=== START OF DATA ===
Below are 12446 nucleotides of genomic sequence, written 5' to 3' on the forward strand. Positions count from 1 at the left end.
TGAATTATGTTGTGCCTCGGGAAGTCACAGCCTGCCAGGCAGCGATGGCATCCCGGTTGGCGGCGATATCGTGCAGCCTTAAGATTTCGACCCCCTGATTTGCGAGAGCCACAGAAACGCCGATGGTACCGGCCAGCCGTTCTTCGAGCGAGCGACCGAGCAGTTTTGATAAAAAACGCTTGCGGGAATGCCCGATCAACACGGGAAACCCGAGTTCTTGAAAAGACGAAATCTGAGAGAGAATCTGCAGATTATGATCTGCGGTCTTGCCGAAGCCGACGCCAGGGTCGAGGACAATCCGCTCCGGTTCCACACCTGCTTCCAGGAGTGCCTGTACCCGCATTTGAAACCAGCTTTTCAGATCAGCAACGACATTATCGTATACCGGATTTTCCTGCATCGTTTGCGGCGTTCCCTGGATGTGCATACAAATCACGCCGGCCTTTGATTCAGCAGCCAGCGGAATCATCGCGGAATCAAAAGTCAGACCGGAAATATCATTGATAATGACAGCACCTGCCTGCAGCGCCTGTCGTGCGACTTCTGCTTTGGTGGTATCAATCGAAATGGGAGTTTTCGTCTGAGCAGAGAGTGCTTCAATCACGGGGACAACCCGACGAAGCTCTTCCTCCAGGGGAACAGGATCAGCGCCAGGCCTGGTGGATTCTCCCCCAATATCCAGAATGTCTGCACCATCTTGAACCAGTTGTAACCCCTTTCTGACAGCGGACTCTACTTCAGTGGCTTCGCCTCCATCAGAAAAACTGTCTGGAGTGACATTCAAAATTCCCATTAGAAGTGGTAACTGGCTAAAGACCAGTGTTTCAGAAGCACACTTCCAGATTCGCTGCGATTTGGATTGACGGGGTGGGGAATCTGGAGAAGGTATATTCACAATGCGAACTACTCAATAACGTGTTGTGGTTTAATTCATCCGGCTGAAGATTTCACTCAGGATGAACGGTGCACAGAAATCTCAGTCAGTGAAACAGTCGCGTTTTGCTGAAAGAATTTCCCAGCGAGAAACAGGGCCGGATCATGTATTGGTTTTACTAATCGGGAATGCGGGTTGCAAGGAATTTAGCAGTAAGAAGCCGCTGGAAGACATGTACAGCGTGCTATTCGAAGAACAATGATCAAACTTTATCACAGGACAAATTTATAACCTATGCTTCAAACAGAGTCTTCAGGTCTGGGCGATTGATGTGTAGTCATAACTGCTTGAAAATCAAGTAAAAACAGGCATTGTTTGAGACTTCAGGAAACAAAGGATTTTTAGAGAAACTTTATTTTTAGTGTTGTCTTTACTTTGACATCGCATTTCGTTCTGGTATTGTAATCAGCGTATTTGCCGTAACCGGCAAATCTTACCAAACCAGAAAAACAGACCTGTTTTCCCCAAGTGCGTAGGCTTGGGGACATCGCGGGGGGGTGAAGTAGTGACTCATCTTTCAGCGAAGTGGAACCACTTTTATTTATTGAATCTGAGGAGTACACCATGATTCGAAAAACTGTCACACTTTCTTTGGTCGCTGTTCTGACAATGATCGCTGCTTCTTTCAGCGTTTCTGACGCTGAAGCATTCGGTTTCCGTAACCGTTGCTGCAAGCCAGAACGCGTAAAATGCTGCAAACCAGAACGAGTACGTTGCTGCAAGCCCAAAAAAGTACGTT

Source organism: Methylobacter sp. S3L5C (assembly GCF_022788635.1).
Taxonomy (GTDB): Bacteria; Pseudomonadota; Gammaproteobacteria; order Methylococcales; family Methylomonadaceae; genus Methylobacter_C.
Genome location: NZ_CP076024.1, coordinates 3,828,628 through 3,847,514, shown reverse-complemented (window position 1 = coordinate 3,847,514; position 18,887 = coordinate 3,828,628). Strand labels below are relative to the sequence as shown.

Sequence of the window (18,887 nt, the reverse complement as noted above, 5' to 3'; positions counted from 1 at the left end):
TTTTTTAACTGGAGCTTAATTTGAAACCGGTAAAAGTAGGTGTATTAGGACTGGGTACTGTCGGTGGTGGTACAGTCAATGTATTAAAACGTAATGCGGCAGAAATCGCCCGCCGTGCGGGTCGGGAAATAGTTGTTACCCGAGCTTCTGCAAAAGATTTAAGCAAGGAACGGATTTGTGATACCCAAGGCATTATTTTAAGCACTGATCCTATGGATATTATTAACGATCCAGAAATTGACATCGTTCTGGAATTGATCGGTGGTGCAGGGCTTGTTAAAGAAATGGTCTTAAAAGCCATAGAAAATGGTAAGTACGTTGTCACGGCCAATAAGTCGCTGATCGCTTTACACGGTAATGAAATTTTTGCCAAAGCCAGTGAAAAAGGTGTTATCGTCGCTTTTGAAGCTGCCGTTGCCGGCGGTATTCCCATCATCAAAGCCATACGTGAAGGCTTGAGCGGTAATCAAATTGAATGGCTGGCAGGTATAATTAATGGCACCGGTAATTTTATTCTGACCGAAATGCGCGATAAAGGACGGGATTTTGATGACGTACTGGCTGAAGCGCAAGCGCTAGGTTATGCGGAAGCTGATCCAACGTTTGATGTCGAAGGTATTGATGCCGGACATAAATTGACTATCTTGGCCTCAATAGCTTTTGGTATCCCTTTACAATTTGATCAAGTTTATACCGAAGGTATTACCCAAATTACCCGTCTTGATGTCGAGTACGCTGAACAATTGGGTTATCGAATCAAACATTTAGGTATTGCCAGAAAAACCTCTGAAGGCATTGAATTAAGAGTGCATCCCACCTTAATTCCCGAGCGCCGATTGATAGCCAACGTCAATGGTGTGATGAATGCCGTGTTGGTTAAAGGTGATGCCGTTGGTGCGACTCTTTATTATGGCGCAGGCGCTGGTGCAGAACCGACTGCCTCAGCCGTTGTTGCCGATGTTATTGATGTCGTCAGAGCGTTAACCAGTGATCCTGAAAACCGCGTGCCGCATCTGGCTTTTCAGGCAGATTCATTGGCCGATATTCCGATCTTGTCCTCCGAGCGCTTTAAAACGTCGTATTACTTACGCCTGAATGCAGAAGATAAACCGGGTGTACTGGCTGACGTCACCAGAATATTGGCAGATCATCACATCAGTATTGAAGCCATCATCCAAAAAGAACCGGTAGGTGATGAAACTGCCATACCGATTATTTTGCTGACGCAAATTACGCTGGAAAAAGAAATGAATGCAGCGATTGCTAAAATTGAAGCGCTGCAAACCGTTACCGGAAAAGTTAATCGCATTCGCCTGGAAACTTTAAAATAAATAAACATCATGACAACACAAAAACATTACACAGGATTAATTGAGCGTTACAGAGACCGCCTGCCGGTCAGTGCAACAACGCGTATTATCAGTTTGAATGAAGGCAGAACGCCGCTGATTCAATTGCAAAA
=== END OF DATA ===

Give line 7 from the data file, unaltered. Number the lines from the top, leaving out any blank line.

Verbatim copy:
TTTTTTAACTGGAGCTTAATTTGAAACCGGTAAAAGTAGGTGTATTAGGACTGGGTACTGTCGGTGGTGGTACAGTCAATGTATTAAAACGTAATGCGGCAGAAATCGCCCGCCGTGCGGGTCGGGAAATAGTTGTTACCCGAGCTTCTGCAAAAGATTTAAGCAAGGAACGGATTTGTGATACCCAAGGCATTATTTTAAGCACTGATCCTATGGATATTATTAACGATCCAGAAATTGACATCGTTCTGGAATTGATCGGTGGTGCAGGGCTTGTTAAAGAAATGGTCTTAAAAGCCATAGAAAATGGTAAGTACGTTGTCACGGCCAATAAGTCGCTGATCGCTTTACACGGTAATGAAATTTTTGCCAAAGCCAGTGAAAAAGGTGTTATCGTCGCTTTTGAAGCTGCCGTTGCCGGCGGTATTCCCATCATCAAAGCCATACGTGAAGGCTTGAGCGGTAATCAAATTGAATGGCTGGCAGGTATAATTAATGGCACCGGTAATTTTATTCTGACCGAAATGCGCGATAAAGGACGGGATTTTGATGACGTACTGGCTGAAGCGCAAGCGCTAGGTTATGCGGAAGCTGATCCAACGTTTGATGTCGAAGGTATTGATGCCGGACATAAATTGACTATCTTGGCCTCAATAGCTTTTGGTATCCCTTTACAATTTGATCAAGTTTATACCGAAGGTATTACCCAAATTACCCGTCTTGATGTCGAGTACGCTGAACAATTGGGTTATCGAATCAAACATTTAGGTATTGCCAGAAAAACCTCTGAAGGCATTGAATTAAGAGTGCATCCCACCTTAATTCCCGAGCGCCGATTGATAGCCAACGTCAATGGTGTGATGAATGCCGTGTTGGTTAAAGGTGATGCCGTTGGTGCGACTCTTTATTATGGCGCAGGCGCTGGTGCAGAACCGACTGCCTCAGCCGTTGTTGCCGATGTTATTGATGTCGTCAGAGCGTTAACCAGTGATCCTGAAAACCGCGTGCCGCATCTGGCTTTTCAGGCAGATTCATTGGCCGATATTCCGATCTTGTCCTCCGAGCGCTTTAAAACGTCGTATTACTTACGCCTGAATGCAGAAGATAAACCGGGTGTACTGGCTGACGTCACCAGAATATTGGCAGATCATCACATCAGTATTGAAGCCATCATCCAAAAAGAACCGGTAGGTGATGAAACTGCCATACCGATTATTTTGCTGACGCAAATTACGCTGGAAAAAGAAATGAATGCAGCGATTGCTAAAATTGAAGCGCTGCAAACCGTTACCGGAAAAGTTAATCGCATTCGCCTGGAAACTTTAAAATAAATAAACATCATGACAACACAAAAACATTACACAGGATTAATTGAGCGTTACAGAGACCGCCTGCCGGTCAGTGCAACAACGCGTATTATCAGTTTGAATGAAGGCAGAACGCCGCTGATTCAATTGCAAAA